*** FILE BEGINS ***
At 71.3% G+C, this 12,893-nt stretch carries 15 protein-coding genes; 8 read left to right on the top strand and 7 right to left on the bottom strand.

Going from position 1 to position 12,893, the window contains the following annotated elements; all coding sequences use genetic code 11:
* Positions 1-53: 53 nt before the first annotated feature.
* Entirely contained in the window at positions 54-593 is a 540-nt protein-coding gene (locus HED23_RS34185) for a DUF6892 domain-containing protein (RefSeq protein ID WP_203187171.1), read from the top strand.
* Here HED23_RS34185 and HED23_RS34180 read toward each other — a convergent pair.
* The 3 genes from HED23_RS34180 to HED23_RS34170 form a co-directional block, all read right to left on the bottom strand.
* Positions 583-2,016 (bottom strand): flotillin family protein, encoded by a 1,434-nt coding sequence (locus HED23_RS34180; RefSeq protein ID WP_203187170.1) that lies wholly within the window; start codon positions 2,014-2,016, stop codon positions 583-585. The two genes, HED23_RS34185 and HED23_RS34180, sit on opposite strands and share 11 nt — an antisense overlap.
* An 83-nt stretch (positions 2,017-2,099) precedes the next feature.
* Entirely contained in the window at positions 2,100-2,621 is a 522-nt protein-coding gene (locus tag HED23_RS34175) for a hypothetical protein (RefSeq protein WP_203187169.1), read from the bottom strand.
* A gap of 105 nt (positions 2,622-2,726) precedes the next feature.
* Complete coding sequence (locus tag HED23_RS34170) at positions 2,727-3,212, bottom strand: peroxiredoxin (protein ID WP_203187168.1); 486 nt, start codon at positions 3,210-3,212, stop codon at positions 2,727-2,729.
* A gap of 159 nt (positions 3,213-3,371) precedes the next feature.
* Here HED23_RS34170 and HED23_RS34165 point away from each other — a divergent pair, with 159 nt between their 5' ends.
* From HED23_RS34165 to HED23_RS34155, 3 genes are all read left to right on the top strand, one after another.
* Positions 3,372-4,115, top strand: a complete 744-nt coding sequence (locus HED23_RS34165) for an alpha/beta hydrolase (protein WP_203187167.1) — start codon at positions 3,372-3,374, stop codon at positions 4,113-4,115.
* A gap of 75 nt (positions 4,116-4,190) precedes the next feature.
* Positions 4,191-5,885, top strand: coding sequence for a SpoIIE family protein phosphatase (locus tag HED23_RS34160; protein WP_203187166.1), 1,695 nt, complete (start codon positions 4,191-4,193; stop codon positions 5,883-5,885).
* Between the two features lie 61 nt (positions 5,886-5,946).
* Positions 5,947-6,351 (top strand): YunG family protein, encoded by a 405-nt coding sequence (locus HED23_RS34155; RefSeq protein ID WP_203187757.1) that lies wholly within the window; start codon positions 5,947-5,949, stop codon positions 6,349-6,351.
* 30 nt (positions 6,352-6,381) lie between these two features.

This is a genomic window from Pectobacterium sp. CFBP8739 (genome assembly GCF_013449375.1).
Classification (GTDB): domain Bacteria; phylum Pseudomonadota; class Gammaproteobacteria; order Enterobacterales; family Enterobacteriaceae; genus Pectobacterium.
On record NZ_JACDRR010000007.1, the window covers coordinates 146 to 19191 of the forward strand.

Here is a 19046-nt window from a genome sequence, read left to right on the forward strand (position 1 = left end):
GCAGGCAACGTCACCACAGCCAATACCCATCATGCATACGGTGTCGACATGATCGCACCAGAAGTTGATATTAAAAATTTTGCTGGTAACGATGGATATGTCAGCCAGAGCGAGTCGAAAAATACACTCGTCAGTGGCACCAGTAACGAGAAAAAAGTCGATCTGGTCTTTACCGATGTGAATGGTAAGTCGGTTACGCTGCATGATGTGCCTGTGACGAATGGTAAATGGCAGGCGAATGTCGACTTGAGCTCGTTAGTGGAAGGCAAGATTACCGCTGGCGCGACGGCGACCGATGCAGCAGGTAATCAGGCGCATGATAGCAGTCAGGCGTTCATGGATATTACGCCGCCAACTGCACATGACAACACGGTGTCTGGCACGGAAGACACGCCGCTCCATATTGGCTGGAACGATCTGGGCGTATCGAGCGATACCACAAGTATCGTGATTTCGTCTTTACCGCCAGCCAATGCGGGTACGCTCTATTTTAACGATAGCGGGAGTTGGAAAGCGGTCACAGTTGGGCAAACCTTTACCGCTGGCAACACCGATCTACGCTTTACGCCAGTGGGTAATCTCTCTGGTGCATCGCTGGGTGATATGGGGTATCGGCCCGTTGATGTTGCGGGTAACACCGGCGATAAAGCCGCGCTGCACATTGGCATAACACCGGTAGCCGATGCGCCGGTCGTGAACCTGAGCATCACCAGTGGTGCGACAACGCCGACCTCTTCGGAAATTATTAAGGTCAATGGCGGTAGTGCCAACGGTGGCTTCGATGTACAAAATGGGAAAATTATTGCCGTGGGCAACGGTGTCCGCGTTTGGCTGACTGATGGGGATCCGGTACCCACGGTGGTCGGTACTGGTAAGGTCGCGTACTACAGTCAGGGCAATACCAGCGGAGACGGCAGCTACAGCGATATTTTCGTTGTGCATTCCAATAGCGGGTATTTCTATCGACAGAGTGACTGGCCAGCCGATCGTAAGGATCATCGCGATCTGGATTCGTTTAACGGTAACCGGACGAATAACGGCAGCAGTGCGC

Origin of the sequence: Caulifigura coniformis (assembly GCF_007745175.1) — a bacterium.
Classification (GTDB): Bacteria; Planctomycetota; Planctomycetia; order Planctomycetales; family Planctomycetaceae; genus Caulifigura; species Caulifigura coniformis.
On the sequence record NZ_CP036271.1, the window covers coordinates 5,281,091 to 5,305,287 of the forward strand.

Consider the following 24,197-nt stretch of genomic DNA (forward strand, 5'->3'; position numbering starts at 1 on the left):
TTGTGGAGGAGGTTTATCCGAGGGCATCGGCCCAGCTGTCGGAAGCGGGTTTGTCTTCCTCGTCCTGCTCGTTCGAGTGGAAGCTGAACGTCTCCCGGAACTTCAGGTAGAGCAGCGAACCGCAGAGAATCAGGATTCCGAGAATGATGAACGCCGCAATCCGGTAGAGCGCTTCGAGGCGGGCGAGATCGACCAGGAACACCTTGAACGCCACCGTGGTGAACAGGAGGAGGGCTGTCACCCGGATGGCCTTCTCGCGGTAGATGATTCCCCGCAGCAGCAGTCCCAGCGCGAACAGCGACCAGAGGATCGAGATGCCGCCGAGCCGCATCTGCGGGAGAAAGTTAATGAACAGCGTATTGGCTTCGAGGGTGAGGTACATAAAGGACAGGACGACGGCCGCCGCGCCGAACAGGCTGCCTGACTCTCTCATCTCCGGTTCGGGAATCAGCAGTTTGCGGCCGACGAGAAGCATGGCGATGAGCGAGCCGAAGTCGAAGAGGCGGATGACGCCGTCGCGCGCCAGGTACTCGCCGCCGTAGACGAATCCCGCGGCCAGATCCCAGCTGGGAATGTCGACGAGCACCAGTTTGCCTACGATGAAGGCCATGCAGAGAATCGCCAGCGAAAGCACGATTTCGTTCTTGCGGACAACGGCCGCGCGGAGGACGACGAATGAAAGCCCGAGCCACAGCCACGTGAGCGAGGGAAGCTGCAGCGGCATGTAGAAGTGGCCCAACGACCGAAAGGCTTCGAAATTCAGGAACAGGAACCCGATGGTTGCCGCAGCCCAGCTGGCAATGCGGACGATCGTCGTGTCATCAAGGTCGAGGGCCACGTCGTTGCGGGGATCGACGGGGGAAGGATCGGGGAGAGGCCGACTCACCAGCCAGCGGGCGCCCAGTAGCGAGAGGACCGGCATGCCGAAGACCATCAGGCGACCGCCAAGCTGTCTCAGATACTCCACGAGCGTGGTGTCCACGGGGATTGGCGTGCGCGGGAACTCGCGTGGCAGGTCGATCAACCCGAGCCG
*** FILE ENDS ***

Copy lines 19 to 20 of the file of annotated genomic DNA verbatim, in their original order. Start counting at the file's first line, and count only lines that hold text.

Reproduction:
* Positions 5,947-6,351 (top strand): YunG family protein, encoded by a 405-nt coding sequence (locus HED23_RS34155; RefSeq protein ID WP_203187757.1) that lies wholly within the window; start codon positions 5,947-5,949, stop codon positions 6,349-6,351.
* 30 nt (positions 6,352-6,381) lie between these two features.